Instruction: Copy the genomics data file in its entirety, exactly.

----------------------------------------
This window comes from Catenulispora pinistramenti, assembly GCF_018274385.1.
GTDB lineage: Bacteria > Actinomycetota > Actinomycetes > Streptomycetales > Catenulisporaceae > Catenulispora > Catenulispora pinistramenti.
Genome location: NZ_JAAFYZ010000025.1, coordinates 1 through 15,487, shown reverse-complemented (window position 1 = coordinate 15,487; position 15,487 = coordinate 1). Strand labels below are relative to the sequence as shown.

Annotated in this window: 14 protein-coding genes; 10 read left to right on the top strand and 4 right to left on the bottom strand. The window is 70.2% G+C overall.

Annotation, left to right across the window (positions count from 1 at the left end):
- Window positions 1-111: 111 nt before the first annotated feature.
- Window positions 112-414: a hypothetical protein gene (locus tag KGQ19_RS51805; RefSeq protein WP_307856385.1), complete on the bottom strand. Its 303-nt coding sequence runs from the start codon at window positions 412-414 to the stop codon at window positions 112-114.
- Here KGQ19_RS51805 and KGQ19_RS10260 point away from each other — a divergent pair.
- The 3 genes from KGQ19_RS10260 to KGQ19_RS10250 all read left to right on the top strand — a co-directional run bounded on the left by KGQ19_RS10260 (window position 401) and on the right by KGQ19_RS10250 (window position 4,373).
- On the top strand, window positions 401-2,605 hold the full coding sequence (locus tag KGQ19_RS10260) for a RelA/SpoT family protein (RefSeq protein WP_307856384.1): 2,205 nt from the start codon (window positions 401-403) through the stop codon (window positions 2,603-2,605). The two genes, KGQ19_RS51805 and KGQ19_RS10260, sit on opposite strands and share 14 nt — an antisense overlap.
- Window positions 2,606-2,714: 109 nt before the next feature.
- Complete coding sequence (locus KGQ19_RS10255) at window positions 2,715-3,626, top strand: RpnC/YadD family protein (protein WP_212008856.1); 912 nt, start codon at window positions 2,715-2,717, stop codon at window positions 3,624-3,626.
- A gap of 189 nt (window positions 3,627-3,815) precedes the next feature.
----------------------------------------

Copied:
This window comes from Catenulispora pinistramenti, assembly GCF_018274385.1.
GTDB lineage: Bacteria > Actinomycetota > Actinomycetes > Streptomycetales > Catenulisporaceae > Catenulispora > Catenulispora pinistramenti.
Genome location: NZ_JAAFYZ010000025.1, coordinates 1 through 15,487, shown reverse-complemented (window position 1 = coordinate 15,487; position 15,487 = coordinate 1). Strand labels below are relative to the sequence as shown.

Annotated in this window: 14 protein-coding genes; 10 read left to right on the top strand and 4 right to left on the bottom strand. The window is 70.2% G+C overall.

Annotation, left to right across the window (positions count from 1 at the left end):
- Window positions 1-111: 111 nt before the first annotated feature.
- Window positions 112-414: a hypothetical protein gene (locus tag KGQ19_RS51805; RefSeq protein WP_307856385.1), complete on the bottom strand. Its 303-nt coding sequence runs from the start codon at window positions 412-414 to the stop codon at window positions 112-114.
- Here KGQ19_RS51805 and KGQ19_RS10260 point away from each other — a divergent pair.
- The 3 genes from KGQ19_RS10260 to KGQ19_RS10250 all read left to right on the top strand — a co-directional run bounded on the left by KGQ19_RS10260 (window position 401) and on the right by KGQ19_RS10250 (window position 4,373).
- On the top strand, window positions 401-2,605 hold the full coding sequence (locus tag KGQ19_RS10260) for a RelA/SpoT family protein (RefSeq protein WP_307856384.1): 2,205 nt from the start codon (window positions 401-403) through the stop codon (window positions 2,603-2,605). The two genes, KGQ19_RS51805 and KGQ19_RS10260, sit on opposite strands and share 14 nt — an antisense overlap.
- Window positions 2,606-2,714: 109 nt before the next feature.
- Complete coding sequence (locus KGQ19_RS10255) at window positions 2,715-3,626, top strand: RpnC/YadD family protein (protein WP_212008856.1); 912 nt, start codon at window positions 2,715-2,717, stop codon at window positions 3,624-3,626.
- A gap of 189 nt (window positions 3,627-3,815) precedes the next feature.